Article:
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August 28, 2014

Biologically Sourced Tools in Plant Nutrition Need a New Appraisal

Posted by Agricen

This is Part 3 in our five-part series about sustainable growing practices and how they are changing agriculture. 

For thousands of years, the world regarded the act of growing a plant in the soil as a biological process. But—as in all systems—the need for scalability to meet growing demands called for new, more efficient technologies to improve food production.

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The agricultural advancements of the post–World War II era were nothing short of transformational in the scheme of human affairs.

Around the world, food production skyrocketed, owing to improved seed varieties, modernized irrigation, better control of plant diseases and pests, efficiencies created by broad availability and use of chemical fertilizers, and evangelists like Dr. Norman Borlaug, who promoted these practices to help the world feed itself.

As the agricultural practices of the Green Revolution swept the world, the contribution of biological elements to crop production received significantly less attention.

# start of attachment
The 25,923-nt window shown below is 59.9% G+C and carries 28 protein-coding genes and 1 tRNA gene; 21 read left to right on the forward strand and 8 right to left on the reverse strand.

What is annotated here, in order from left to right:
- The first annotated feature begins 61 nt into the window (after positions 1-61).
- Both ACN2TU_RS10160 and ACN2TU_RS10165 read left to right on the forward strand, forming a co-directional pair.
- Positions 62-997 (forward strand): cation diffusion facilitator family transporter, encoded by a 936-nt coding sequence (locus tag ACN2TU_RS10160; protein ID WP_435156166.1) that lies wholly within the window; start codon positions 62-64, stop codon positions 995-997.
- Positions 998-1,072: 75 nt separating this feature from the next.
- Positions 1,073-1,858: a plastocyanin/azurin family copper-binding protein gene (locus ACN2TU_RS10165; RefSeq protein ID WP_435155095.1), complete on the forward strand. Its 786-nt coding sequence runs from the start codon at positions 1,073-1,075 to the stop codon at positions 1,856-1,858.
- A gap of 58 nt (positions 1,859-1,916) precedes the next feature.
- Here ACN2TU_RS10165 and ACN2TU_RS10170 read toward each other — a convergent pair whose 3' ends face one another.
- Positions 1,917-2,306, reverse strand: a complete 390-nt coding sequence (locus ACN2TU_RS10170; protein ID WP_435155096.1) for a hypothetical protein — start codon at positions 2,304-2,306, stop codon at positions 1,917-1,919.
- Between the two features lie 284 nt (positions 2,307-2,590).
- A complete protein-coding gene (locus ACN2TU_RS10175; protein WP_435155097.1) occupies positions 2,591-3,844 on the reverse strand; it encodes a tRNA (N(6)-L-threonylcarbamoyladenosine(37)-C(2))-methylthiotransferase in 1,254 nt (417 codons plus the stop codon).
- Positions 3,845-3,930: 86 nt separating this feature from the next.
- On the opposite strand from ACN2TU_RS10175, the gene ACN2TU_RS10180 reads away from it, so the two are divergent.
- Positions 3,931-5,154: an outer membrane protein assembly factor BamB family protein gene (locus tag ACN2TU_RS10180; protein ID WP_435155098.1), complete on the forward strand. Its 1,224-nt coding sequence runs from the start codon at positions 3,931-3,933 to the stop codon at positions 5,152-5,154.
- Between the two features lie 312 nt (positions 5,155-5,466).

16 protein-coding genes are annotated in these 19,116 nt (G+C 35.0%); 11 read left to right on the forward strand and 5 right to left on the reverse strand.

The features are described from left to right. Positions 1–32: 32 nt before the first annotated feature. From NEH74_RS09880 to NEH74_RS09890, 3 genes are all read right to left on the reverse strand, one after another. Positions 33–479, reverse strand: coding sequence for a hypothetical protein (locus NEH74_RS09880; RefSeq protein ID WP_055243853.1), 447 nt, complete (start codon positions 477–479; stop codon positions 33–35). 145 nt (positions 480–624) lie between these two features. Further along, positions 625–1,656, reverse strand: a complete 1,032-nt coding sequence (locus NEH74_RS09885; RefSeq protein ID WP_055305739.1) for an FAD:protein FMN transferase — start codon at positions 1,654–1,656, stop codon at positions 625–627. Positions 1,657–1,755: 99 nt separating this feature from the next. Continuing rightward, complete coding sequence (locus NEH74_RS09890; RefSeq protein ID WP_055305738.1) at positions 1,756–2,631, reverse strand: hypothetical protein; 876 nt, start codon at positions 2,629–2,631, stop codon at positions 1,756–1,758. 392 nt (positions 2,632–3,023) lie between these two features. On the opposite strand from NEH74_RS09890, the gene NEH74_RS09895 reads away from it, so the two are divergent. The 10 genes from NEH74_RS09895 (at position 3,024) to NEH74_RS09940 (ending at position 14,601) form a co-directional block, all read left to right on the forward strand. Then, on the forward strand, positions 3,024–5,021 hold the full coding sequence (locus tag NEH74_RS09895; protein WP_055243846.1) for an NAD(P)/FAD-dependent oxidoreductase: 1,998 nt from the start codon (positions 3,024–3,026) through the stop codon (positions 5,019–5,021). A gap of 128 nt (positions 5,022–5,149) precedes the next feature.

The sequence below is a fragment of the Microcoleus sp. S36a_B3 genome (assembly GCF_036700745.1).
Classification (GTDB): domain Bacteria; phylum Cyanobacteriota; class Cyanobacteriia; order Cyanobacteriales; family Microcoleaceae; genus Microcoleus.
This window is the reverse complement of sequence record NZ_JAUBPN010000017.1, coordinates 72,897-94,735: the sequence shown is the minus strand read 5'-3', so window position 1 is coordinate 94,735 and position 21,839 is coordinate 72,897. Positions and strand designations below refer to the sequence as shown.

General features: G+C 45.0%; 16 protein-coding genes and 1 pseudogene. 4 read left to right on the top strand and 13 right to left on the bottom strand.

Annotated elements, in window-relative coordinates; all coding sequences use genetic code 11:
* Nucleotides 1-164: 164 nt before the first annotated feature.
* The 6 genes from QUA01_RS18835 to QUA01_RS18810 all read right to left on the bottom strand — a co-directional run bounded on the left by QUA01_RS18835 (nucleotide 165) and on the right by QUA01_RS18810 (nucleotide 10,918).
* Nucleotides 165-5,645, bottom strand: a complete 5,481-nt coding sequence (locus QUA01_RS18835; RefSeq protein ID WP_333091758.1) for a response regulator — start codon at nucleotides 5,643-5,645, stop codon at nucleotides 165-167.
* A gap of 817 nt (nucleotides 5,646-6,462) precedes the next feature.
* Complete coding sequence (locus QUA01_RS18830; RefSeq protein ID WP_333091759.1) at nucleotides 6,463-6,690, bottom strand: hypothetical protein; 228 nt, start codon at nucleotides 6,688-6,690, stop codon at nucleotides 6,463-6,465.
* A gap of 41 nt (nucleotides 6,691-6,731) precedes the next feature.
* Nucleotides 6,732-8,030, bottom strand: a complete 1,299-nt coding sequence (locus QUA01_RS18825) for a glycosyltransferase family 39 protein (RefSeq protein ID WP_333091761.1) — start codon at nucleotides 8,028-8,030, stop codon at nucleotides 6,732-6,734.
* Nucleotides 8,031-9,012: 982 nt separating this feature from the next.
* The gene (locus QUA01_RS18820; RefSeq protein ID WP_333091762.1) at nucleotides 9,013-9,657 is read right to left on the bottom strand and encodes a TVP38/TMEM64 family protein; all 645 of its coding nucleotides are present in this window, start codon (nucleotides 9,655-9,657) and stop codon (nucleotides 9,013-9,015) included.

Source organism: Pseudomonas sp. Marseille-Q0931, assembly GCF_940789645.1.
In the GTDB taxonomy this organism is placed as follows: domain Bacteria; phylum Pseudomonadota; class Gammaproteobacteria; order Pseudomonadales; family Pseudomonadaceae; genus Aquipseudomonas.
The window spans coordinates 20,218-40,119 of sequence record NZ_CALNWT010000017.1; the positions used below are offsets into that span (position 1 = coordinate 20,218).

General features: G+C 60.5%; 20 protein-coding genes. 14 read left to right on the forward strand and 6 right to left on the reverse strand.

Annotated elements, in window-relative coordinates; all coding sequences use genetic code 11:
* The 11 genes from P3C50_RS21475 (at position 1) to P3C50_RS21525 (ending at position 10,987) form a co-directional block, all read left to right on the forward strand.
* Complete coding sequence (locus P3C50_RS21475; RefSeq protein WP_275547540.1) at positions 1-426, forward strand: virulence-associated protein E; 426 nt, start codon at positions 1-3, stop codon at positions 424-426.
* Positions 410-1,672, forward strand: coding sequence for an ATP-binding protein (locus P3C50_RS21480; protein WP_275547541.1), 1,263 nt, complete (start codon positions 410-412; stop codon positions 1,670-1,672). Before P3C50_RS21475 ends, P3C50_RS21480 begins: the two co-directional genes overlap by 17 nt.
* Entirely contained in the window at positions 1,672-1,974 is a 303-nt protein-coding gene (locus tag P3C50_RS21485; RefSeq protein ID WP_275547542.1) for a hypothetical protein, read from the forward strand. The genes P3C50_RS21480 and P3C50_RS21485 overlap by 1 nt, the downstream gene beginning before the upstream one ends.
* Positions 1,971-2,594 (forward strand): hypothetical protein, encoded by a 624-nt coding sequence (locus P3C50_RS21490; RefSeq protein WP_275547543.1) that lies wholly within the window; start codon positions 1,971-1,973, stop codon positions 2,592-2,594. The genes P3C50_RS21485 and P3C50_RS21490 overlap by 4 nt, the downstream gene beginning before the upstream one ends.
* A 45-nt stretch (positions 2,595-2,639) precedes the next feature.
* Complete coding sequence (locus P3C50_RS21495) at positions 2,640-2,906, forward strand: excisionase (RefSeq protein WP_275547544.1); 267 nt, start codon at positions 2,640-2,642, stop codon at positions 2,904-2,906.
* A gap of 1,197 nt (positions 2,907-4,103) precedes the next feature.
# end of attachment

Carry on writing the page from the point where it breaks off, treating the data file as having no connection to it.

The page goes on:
The Next Green Revolution

In more recent years, we have realized that the gains achieved through the tools of the Green Revolution are not limitless.

We have also realized that the intensity of agricultural production has some significant, long-term impacts on soil, air and water resources. This has prompted a renewed interest in the biological elements of crop production, including the use of soil management practices such as conservation tillage and organic matter augmentation, meant to improve the conditions of the soil and the organisms that it harbors. They have also led to the development of new biological and biochemical plant nutrition technologies, ones that are firmly rooted in science, and that can be incorporated into current growing practices to enhance agricultural sustainability and increase yields.

However, until recently, agronomists and other researchers have largely dismissed the possibility that biologically sourced tools could contribute significantly to feeding a growing population.

In our next blog post, we’ll ask “why?” We’ll also explore the challenges of developing biologically sourced tools.

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This is Part 3 of our five-part series (Part 1, Part 2, Part 3, Part 4, Part 5) about sustainable growing practices. To learn more about Agricen and our contributions to sustainable growing practices, subscribe to our newsletter.

 

Topics: Sustainability, Ag Biologicals & Biostimulants